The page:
Stickers, or large-scale emoticons, have become a phenomenon in the age of the smart device. Originating in Asia, where some sticker sets have helped companies reel in sizeable revenues and stake out space in the cultural zeitgeist, they’re now spreading to messaging apps and social platforms like Facebook, Path, Viber, and Kik, just to name a few.
The concept of stickers is not new at all – many can surely remember a time of flash-animated banner ads promoting googly-eyed smiley faces for AOL Instant Messenger.
So why then are stickers now seeing success in the mobile era?
Short answer: good design.
Social media platforms have embraced the branding opportunities opened by introducing character sets, and have produced images that can be used as shorthand to convey emotion, or just as fun graphics to liven up an otherwise mundane conversation.
To get a better understanding of the process behind sticker creation, TNW spoke with the graphic designers behind the stickers on some of the most popular chat apps.
Cubie: Winnie Hsieh and Yi Hsuan Hsiao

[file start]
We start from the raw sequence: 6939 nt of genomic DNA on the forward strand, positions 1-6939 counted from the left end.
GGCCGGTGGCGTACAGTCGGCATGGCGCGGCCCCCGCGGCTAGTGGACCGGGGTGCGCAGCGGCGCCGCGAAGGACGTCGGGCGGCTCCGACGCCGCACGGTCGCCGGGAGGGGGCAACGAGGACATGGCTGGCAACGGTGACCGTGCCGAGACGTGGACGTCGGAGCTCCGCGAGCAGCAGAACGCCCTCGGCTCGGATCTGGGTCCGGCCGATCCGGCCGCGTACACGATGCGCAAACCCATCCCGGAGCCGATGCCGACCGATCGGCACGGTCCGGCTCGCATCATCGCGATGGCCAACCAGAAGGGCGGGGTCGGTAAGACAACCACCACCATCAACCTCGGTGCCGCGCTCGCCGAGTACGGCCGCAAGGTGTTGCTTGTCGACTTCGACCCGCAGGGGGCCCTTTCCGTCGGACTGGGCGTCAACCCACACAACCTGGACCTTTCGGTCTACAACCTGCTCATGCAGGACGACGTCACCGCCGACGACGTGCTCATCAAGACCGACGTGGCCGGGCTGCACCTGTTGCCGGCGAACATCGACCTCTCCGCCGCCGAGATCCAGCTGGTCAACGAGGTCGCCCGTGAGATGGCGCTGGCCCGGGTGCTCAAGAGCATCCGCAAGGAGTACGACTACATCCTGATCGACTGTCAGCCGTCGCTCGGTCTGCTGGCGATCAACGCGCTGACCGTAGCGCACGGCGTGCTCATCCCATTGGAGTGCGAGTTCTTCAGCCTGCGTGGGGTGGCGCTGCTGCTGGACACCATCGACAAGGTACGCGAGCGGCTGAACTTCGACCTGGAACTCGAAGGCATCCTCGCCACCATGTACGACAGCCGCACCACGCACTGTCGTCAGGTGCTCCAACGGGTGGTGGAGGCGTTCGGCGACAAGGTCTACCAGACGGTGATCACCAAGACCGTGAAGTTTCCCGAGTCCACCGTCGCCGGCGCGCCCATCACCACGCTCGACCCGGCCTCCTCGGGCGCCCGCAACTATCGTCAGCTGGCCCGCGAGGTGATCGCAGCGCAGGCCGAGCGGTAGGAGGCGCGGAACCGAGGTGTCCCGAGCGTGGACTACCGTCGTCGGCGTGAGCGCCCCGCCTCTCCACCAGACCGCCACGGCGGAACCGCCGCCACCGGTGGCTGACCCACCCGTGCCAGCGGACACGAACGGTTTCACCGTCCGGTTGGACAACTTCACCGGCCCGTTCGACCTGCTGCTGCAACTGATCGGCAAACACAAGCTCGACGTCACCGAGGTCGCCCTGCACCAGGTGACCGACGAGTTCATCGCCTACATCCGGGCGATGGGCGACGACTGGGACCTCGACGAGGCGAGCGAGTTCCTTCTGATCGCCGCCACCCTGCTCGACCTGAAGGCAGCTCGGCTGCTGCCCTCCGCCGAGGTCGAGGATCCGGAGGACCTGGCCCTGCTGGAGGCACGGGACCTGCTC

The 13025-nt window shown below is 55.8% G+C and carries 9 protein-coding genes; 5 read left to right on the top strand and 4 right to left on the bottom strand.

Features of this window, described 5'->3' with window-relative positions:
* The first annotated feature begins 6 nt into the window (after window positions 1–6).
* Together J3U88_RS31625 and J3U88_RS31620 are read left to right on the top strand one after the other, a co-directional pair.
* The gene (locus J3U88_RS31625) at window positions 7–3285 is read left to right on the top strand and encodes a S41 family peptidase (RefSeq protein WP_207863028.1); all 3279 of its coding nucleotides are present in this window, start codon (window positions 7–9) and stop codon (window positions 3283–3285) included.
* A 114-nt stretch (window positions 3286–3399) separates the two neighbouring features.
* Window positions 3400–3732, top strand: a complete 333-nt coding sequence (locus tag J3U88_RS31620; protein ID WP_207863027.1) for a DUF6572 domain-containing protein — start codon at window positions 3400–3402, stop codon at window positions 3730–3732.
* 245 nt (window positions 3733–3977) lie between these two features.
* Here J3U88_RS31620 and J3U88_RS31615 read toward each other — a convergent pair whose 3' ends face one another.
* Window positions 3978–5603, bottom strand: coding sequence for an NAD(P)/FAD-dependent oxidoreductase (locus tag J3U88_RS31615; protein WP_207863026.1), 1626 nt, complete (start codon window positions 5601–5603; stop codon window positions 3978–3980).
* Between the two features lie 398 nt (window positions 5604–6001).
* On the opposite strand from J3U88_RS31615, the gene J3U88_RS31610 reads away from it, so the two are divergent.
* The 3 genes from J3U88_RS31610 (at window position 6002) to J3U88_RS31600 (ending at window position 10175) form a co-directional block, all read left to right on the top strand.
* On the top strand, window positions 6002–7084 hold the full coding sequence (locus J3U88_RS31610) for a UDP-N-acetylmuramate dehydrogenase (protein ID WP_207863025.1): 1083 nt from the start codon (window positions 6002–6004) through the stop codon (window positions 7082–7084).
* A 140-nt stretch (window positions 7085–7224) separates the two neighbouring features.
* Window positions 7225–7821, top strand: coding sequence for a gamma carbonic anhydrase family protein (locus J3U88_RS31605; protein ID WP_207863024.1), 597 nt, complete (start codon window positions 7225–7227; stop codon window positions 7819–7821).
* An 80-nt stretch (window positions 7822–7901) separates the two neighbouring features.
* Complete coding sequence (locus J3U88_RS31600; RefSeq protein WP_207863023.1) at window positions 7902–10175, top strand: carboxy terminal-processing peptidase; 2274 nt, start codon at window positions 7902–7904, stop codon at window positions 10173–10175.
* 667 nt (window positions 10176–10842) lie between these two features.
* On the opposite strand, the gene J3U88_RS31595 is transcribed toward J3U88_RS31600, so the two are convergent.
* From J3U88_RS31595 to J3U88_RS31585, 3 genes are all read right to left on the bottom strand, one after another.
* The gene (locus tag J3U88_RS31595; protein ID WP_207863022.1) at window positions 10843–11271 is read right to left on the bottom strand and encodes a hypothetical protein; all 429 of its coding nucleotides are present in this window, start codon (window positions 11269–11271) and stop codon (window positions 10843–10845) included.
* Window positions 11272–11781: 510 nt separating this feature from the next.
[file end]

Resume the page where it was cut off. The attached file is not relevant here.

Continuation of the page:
Taiwan-based Cubie takes a collaborative and research-oriented approach to sticker design. The in-house design team meets regularly with the rest of the staff to brainstorm emotions, then draws up sketches. Potential stickers often get tested with Facebook fans, active users, or even with office mates.
Genie, shown below, is one of the flagship characters on Cubie and is heavily featured in its sticker sets.
During an initial design phase, the Cubie team decided that it wanted to design a sticker that conveyed the emotion behind act of saying “Please.”
This led to an exploration of what it means to say “Please.” Sometimes it’s an act of frustration, like when you ask your significant other to please stop doing that annoying habit. Other times it’s playful – think of a kid begging his parent, “pretty please…”
The Cubie design team drew up a few sketches that played around with different depictions of “Please.”
Ultimately, the team decided they wanted to go with a more lighthearted depiction rather than a frustrated one, so they chose the third one.
Cubie is known for its deep engagement with its userbase. It offers more diverse and ‘extreme’ sticker sets than other messaging apps, and James Hill, Cubie’s International Messenger, attributes this to the team’s unique position in the market.